I think the Workforce Development secretary in my cabinet will be just as important as the Economic Development secretary, because one of the questions major employers always ask is, "Tell me about your workforce." I think we need to be looking at job training centers in our various regions to partner with local businesses to train folks. And the other thing we have to do a better job of in the K-12 system, is we need to do a better job of talking about financial literacy and planning for the future, both with students that are in the junior and senior years of high school as well as their parents. Because these are big decisions, making the decision whether or not to borrow significant amounts of money to go to a four-year institution and then what your career looks like after that, and how you’d pay down the debt. Or do you want to go maybe two years and train for a skilled position that may pay more. These are big, big discussions and you’re having them with people at the ages of `16, 17, 18, you need to involve their families as well. I think we’re going to have to do a better job of having those planning discussions for future employment with kids who are at the end of the K-12 system.

Q: And that would fall on the local school districts to play a role in that?

A:
They would play a role in that, absolutely.

Q: Going from career and technical education to early childhood education, what are your thoughts on beefing that up, or not?

A:
Oh, absolutely. It’s probably going to be one of my top couple of priorities. If there’s something I want to be remembered for, if I have to honor of being the next governor of Kentucky, once my term is over, if there’s something I want to be remembered for, I want the people of this state to say that he took Kentucky to the head of the pack when it came to early childhood education and making certain our children are ready for kindergarten. And that’s something that Sannie Overly is also very focused on if we’re honored enough to be elected – it’s going to be kindergarten readiness and will (also) be my wife’s signature issue as First Lady.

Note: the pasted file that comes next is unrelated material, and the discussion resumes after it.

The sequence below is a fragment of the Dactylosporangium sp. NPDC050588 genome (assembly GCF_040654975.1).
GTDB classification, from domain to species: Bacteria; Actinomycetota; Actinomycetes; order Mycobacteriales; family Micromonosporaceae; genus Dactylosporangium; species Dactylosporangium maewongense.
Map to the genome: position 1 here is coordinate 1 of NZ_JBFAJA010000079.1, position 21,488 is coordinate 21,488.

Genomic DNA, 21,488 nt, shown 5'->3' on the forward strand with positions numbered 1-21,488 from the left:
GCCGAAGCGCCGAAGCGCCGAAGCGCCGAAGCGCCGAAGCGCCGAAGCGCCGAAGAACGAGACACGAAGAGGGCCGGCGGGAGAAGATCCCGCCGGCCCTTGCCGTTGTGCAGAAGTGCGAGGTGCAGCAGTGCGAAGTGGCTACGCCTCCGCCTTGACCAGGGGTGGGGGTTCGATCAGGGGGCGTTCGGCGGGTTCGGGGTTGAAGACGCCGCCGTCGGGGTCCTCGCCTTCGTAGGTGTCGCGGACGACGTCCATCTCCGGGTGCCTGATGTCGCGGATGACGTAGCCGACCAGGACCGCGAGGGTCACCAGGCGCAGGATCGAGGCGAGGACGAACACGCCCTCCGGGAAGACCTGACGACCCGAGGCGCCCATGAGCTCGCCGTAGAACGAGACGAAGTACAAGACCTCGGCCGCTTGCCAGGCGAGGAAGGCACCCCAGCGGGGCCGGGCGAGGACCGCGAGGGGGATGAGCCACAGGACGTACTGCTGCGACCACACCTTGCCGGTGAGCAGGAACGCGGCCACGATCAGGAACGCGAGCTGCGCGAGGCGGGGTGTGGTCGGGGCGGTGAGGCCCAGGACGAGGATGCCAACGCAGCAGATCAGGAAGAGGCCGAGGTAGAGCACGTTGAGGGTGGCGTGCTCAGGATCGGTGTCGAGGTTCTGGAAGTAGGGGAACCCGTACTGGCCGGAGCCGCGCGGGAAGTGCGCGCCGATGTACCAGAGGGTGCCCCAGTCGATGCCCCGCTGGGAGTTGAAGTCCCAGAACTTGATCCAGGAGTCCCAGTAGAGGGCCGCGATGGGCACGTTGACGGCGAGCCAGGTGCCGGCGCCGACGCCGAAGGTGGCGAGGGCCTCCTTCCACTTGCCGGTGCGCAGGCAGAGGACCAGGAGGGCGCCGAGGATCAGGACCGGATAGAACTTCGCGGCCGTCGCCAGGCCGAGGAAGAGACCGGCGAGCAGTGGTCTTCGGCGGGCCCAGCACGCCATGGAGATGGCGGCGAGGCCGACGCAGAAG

We still don’t have all-day kindergarten in all 173 districts, so to jump out and say the state’s going to mandate pre-K isn’t realistic, but that having been said, we’re spending 25 percent of our tobacco payment right now on early childhood education programs. There are federal funding streams becoming available for early childhood education that we can tap into that we’re not currently tapping into. I could foresee doubling our funding for early childhood education in my first couple of budgets. What I would envision is a lot of local control in this; we’re going to have to ask our local school districts to share some of their resources as well for pre-K programs. We’re doing a really good job of signing kids up for Medicaid; if seems like if we can find these Medicaid children if they’re not – and I realize they may be eligible for Head Start – but if they’re not in early learning programs, I want to make a bigger effort in terms of intervention and getting those children into early learning programs. So we’re going to have to build up some capacity to identify the children; we’re going to have to identify the funding stream. But getting at the children that would otherwise not have early learning opportunities and getting them into programs, is something that could really help break the cycle of poverty in some areas of Kentucky.